The Institute of Politics Director’s Internship program offers Harvard College students summer internships in politics and public service in the United States and around the world. This summer, two Harvard students flew to London to experience working in British Parliament. They landed in a whirlwind of a first month as they experienced Britain’s snap election. We caught up with Scott DeAngelo, an intern for Member of Parliament Rachel Reeves, and Sunaina Danziger, an intern for Member of Parliament Seema Malhotra, about their roles in the election, their takeaways from the historic moment, and a comparison to the United States’ 2016 presidential election.
Scott and Sunaina on Arriving in the Middle of a Campaign Season
Scott: The snap general election that was called by British Prime Minister Theresa May in mid-April made what was already sure to be an incredibly interesting summer internship with Labour MP Rachel Reeves all the more exciting. I arrived in England on May 28 and went straight to Rachel's constituency of Leeds West for the last 10 days of the campaign. As soon as I arrived, I was sent out to knock on doors and talk to potential voters. This required learning some on-the-job information incredibly quickly about British politics!
Sunaina: My experience in the office of Seema Malhotra MP has been an incredibly rewarding whirlwind thus far. When I first arrived in London, I was thrown into the last stretch of an unanticipated campaign season ahead of the June 8 General Election. This gave me an intimate perspective both of Seema’s constituency in Greater London, and of how campaigns are run in the U.K. (quite differently from campaigns in the U.S.). Five minutes into arriving at Seema’s campaign office in Hounslow-West, I joined Seema, her staff members, and local volunteers on a canvassing session within walking distance from the office. My campaign tasks mostly included knocking on doors and engaging with voters, distributing leaflets and delivering letters, calling volunteers, editing language-specific pamphlets, and phone-banking.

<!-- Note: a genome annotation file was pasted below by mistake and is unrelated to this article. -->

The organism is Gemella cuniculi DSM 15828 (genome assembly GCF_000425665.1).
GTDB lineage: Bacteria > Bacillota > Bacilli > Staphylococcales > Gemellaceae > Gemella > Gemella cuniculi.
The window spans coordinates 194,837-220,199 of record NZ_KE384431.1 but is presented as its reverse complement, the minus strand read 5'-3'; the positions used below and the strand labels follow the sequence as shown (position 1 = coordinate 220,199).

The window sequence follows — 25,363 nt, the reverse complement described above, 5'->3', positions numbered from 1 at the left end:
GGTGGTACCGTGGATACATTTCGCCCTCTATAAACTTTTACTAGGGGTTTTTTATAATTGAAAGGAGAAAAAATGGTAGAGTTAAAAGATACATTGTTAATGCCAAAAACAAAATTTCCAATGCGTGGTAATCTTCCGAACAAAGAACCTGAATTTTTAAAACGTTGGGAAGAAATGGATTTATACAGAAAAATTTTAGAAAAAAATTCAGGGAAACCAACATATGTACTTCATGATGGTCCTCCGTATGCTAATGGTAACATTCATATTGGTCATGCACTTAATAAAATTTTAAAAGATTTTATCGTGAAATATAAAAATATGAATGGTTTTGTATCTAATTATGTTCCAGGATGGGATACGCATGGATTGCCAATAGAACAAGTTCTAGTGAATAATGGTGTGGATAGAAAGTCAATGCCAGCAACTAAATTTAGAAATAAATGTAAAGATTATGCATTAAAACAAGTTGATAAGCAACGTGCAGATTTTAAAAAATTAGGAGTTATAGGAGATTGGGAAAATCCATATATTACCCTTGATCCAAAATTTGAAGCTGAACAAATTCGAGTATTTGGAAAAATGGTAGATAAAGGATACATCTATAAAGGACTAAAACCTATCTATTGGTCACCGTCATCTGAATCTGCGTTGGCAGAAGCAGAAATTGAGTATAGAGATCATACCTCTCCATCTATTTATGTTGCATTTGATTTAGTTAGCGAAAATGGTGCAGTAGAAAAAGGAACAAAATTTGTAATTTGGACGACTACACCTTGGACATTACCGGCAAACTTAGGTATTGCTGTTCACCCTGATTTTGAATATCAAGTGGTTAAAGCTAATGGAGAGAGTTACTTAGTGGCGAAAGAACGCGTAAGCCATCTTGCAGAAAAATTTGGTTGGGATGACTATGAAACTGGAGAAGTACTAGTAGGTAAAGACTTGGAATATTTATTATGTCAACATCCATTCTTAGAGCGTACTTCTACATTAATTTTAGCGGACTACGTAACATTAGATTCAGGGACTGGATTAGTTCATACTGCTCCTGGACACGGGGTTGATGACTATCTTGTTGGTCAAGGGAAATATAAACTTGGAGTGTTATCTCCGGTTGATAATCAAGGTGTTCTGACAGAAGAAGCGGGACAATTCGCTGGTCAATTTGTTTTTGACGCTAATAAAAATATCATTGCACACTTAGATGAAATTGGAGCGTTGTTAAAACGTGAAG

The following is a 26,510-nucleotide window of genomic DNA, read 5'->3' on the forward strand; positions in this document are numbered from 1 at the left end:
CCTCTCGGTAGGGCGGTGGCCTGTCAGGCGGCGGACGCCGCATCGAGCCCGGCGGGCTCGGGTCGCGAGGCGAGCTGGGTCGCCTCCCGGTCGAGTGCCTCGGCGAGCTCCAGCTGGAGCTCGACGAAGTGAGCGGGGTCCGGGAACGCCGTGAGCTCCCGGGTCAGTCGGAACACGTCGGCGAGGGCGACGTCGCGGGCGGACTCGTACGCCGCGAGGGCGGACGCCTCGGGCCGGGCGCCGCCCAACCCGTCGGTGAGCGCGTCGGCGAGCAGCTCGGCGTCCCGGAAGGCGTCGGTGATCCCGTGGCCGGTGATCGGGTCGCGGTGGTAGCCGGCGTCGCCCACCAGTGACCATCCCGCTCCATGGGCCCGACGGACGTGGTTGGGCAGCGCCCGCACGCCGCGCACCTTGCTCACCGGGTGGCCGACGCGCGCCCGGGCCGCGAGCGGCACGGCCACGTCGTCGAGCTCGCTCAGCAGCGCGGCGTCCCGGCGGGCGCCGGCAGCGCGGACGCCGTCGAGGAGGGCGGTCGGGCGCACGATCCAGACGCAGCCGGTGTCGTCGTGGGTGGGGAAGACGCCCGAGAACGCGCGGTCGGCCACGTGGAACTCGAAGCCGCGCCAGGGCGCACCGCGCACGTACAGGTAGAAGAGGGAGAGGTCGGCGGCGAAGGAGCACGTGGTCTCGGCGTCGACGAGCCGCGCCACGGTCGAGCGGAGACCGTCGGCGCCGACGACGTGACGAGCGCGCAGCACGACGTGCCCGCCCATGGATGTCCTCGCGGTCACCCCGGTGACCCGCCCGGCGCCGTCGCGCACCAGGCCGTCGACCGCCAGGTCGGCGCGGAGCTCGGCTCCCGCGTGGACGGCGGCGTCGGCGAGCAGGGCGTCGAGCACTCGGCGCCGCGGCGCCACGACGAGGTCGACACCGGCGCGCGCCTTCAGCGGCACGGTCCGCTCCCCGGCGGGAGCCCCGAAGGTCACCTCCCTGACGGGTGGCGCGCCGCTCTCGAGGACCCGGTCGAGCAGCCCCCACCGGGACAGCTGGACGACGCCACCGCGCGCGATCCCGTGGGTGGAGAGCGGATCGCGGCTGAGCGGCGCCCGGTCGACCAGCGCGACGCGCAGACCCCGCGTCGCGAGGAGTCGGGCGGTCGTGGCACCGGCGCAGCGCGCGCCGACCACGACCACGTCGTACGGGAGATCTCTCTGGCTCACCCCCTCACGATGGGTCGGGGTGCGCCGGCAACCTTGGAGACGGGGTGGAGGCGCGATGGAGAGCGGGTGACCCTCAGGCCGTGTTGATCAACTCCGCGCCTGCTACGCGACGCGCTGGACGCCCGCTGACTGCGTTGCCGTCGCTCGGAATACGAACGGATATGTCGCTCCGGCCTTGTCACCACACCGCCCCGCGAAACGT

Scott and Sunaina on Differences between American and British Elections
Scott: Getting involved in the campaign also made me think about differences between this election and the recent US elections last fall. First of all, in the U.K there is a campaign cap of several thousand dollars per candidate, so there is far less money spent on elections. Secondly, while mobilization efforts such as door knocking and phone banking are strongly used here, there are few, if any, TV advertisements. And in terms of a time interval, there was only six weeks between the announcement of a general election and the actual election itself. This is vastly different to the US, where election dates are always predictable and thus campaigns are years in the making.
Sunaina: I was struck by the differences between campaigns in the U.K. in the U.S., especially after working at the massive, machine-like Hillary campaign headquarters in Brooklyn last summer. The most fundamental difference is that each candidate for MP in the U.K. is designated a limited (and fairly small) campaign budget. This meant it was incredibly costly to send letters and leaflets by mail and thus, one of the most important parts of the campaign was mobilizing local volunteers to hand-deliver letters and leaflets on Seema’s behalf. A limited budget also means that campaign seasons do not come alongside a barrage of T.V. advertisements, typical of most elections in the U.S., be it local or general
Scott: Certainly, one of the many things that will stick with me from this summer is the moment on election night when the entire campaign staff as well as volunteers and supporters were in a pub when the BBC released the exit polls showing there was a possibility of a hung parliament [no one party wins the needed majority]. This was an outcome hardly anyone expected, and the shock of everyone in the room was palpable. Feelings turned especially jubilant around 4 a.m. when Rachel's result was announced- she had won her seat and my summer internship would then continue at Parliament in London.
Sunaina: Whether this was particularly the case for Seema’s constituency, or reflective of the U.K. as a whole, this election seemed to hinge far more on direct voter-engagement and community involvement. I spent about 11 hours on Election Day knocking on doors and speaking to voters with Seema, convincing a number of undecided voters to go to the polls and to vote for Seema. Experiencing the election and understanding the dynamics underpinning Seema’s constituency provided me invaluable background experience as I transitioned back to the office in Westminster the following Monday.